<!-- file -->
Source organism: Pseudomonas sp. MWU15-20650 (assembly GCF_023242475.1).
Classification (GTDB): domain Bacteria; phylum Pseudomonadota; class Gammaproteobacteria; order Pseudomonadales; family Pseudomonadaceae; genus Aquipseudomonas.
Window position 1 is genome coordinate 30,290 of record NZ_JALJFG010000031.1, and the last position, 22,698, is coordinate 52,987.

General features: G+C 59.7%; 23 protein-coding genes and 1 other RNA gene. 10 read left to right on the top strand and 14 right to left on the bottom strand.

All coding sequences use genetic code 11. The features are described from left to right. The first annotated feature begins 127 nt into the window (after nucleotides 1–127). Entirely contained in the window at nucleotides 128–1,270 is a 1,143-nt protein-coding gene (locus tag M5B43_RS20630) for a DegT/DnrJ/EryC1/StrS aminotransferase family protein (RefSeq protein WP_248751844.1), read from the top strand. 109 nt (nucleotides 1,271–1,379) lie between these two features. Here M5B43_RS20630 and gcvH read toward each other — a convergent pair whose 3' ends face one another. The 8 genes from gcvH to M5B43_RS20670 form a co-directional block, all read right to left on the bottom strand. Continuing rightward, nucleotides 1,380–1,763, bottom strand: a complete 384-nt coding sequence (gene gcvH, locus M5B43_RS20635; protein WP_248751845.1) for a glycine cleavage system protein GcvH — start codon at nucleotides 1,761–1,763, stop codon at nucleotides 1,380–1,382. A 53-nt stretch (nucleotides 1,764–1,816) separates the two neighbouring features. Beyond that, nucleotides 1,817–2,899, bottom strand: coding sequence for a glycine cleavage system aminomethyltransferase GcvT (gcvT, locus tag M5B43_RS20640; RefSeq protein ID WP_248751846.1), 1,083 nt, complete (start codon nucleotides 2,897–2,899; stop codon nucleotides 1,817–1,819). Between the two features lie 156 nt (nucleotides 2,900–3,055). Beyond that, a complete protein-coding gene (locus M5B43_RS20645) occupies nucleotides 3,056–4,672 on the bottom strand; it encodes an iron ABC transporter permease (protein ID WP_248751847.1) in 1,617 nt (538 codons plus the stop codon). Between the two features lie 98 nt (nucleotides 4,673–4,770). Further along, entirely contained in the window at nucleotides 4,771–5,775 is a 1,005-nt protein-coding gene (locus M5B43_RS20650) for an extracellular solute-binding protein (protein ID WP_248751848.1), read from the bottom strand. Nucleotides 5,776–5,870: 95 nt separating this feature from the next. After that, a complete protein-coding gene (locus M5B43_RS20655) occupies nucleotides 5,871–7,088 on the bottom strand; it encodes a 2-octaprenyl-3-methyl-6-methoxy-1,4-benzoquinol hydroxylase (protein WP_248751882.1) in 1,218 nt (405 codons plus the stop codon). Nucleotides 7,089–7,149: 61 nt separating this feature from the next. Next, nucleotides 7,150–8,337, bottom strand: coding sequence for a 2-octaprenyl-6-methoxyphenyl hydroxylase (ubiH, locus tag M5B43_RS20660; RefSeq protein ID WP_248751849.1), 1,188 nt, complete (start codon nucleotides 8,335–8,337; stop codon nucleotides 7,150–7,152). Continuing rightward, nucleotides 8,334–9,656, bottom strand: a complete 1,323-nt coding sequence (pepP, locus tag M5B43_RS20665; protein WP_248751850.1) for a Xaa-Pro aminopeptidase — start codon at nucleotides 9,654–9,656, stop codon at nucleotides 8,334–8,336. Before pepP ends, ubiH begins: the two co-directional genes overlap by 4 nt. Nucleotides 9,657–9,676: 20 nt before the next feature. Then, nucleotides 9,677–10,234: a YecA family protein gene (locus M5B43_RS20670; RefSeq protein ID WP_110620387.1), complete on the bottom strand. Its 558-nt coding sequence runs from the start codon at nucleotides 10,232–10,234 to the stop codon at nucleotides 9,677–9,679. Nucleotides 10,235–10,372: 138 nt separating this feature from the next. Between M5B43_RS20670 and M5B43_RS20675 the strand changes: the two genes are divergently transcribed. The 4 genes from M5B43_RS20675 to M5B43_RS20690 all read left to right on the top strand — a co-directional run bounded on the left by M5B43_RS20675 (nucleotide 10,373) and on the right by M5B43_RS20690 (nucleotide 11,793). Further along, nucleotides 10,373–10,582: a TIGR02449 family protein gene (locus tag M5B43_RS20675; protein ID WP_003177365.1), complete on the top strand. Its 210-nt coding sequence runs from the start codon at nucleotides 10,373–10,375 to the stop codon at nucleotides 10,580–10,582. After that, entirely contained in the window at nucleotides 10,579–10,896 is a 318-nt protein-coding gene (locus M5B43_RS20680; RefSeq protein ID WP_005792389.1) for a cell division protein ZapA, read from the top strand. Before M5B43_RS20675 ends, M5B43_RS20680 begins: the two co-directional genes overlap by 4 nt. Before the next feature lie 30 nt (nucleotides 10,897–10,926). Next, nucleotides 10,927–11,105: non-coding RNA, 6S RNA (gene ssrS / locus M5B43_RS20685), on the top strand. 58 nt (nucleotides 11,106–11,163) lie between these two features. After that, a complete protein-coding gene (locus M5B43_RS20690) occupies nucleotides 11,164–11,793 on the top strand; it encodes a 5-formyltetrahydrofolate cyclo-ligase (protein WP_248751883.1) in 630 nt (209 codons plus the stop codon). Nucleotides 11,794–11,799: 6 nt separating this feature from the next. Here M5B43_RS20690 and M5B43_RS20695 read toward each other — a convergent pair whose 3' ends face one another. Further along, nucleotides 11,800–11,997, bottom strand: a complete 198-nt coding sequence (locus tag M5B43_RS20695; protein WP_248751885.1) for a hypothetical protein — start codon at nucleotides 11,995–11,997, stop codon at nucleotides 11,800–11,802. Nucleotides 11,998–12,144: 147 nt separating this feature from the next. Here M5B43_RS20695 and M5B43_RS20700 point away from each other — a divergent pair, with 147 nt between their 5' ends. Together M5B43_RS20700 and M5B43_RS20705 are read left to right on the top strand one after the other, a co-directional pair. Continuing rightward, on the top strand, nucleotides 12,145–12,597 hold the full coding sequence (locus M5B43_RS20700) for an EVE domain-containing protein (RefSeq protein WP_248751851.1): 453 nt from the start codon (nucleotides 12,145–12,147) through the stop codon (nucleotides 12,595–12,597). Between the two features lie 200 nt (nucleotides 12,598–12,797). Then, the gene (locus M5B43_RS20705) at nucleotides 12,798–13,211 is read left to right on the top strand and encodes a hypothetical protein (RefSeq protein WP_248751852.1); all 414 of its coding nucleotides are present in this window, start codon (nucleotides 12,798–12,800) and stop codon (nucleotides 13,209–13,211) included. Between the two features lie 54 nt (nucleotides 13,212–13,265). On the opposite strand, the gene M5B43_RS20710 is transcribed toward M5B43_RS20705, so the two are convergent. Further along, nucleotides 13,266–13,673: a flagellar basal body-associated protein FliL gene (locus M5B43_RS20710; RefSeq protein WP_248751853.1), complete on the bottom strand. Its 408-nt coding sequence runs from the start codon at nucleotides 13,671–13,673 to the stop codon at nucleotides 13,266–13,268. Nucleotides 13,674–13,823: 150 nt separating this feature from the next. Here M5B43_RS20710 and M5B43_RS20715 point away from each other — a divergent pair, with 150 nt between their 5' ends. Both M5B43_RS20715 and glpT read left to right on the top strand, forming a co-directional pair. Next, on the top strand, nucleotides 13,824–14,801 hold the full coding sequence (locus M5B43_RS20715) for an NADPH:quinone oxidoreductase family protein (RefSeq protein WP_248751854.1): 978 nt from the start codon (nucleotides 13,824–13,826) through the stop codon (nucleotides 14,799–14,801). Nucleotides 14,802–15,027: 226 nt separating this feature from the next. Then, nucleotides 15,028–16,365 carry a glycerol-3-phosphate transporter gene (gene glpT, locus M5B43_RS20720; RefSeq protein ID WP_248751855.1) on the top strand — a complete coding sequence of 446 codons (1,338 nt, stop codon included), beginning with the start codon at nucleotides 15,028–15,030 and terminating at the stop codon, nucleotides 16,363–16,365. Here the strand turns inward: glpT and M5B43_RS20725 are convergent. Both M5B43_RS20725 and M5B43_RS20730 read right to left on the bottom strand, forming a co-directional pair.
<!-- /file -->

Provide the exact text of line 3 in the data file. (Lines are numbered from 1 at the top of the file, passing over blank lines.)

Window position 1 is genome coordinate 30,290 of record NZ_JALJFG010000031.1, and the last position, 22,698, is coordinate 52,987.